Thursday, April 25, 2013

Ethics - Aristotle

This is in regard to Book II and parts of Book III and VI.

These readings from Aristotle seem to be a direct answer to Plato's 'Meno' in the sense that Aristotle tackles the question of what virtue is.  He says that intellectual excellence is a product of teaching and moral excellence comes from custom.  He says that moral virtue doesn't come from nature and can't come to us by custom.  He argues:
'The Virtues then come to be in us neither by nature, nor in despite of nature, but we are furnished by nature with a capacity for receiving them and are perfected in them through custom.'
The seems exactly right to me.  We must be carefully taught virtue.  And that teaching should be backed up by constant example from the people around you.  He also says:
'For Moral Virtue has for its object-matter pleasures and pains, because by reason of pleasure we do what is bad, and by reason of pain decline doing what is right (for which cause, as Plato observes, men should have been trained straight from their childhood to receive pleasure and pain from proper objects, for this is the right education).'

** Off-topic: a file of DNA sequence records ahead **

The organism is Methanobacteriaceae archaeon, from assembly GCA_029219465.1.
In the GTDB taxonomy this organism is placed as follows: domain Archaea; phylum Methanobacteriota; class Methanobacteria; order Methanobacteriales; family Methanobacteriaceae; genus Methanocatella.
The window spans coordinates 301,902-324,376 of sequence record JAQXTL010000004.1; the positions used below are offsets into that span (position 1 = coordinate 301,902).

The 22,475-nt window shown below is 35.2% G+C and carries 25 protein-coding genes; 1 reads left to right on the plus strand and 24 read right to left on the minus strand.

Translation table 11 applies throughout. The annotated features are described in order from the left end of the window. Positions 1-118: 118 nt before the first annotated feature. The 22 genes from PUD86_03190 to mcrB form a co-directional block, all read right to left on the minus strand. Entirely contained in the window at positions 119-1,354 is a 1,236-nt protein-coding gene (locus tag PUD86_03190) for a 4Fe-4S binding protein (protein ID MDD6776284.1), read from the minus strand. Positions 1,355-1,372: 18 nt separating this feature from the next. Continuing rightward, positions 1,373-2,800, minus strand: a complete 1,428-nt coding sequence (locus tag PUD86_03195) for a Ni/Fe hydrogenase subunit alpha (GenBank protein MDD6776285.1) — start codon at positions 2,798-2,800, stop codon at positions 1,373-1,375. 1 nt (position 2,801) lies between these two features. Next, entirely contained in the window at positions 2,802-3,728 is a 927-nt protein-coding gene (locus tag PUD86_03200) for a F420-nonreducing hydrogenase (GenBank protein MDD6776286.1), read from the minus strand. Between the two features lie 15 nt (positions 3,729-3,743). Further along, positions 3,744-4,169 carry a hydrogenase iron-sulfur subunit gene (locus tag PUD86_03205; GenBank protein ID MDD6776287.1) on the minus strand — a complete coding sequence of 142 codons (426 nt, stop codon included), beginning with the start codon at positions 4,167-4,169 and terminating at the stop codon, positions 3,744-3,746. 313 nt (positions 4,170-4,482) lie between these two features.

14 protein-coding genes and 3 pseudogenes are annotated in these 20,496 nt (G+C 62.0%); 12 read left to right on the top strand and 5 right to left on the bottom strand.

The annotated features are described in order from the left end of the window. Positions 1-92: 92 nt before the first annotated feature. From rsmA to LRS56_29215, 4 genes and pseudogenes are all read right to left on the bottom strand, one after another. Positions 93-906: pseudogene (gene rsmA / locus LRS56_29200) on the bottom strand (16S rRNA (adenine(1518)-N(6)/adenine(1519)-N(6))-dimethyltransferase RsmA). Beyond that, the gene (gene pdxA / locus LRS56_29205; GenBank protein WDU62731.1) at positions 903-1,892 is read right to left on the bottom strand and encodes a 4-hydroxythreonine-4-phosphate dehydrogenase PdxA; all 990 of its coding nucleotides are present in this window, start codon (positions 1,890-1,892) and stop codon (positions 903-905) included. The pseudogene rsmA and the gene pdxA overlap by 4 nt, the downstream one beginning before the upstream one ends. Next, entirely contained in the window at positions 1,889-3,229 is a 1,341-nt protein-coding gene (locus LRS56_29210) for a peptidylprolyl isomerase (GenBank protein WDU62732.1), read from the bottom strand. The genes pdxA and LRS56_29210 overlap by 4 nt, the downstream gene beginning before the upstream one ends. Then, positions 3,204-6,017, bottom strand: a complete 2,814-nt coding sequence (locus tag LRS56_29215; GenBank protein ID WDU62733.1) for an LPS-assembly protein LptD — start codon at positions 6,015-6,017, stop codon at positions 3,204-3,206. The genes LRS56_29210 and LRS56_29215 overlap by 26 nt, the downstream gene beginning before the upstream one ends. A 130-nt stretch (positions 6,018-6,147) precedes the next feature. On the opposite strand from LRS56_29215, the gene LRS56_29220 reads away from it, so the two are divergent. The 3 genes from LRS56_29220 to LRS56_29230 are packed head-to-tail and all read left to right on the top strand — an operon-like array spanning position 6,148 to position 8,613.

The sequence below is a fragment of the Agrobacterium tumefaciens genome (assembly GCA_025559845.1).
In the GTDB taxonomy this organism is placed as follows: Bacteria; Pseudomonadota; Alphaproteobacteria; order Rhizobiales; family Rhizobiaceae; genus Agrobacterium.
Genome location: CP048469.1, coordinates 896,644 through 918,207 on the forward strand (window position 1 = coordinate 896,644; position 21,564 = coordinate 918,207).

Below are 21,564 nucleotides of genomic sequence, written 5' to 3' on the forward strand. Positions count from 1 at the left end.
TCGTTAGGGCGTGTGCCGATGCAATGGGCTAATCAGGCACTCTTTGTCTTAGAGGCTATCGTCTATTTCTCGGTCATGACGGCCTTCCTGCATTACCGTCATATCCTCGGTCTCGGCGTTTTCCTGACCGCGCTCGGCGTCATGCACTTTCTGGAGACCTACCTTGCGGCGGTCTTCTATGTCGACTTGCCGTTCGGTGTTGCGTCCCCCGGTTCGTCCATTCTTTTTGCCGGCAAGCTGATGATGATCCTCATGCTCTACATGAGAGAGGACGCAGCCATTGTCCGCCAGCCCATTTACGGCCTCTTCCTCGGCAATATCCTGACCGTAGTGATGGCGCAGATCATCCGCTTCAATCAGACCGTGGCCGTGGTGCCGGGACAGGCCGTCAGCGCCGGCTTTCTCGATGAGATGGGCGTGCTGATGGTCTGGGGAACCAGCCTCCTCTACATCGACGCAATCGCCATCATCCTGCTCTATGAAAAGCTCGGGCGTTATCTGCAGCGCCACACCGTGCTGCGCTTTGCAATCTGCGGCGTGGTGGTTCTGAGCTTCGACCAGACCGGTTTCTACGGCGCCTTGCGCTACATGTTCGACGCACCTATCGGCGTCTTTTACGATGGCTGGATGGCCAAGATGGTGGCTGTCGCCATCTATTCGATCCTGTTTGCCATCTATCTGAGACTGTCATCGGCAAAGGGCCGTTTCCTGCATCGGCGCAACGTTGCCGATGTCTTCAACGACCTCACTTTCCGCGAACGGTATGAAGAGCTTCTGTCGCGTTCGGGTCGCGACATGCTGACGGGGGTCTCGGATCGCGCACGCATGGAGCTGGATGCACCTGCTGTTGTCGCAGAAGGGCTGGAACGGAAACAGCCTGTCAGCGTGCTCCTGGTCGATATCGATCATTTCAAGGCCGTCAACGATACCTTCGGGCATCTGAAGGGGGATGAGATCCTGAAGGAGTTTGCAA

Which seems to be an argument in favor of spanking.  I liked this bit here:
'Again, one may go wrong in many different ways (because as the Pythagoreans expressed it, evil is of the class of the infinite, good of the finite), but right only in one; and so the former is easy, the latter difficult; easy to miss the mark, but hard to hit it: and for these reasons, therefore, both the excess and defect belong to Vice, and the mean state to Virtue;'
This sets up a lengthy list of examples in which Virtue is the mean between two undesirable states.  For instance, Cowardice---Bravery---Reckless.  I'm not sure how much I agreed with this section.  To take this example, I don't have a problem with the idea that Cowardice and Bravery exist on opposite sides of a spectrum.  I just don't think that the if you continue along that spectrum you get to Recklessness.  It seems to me that Recklessness isn't a matter of being too Brave but of simple ignorance of possible dangers. 
There are also plenty of virtues that don't really fall into this set up.  For instance, Ignorance---Knowledge---???  Or False---Honest---???  Which isn't to say that overall idea of a golden mean isn't useful, I just wonder if Aristotle pushes it too far here. 

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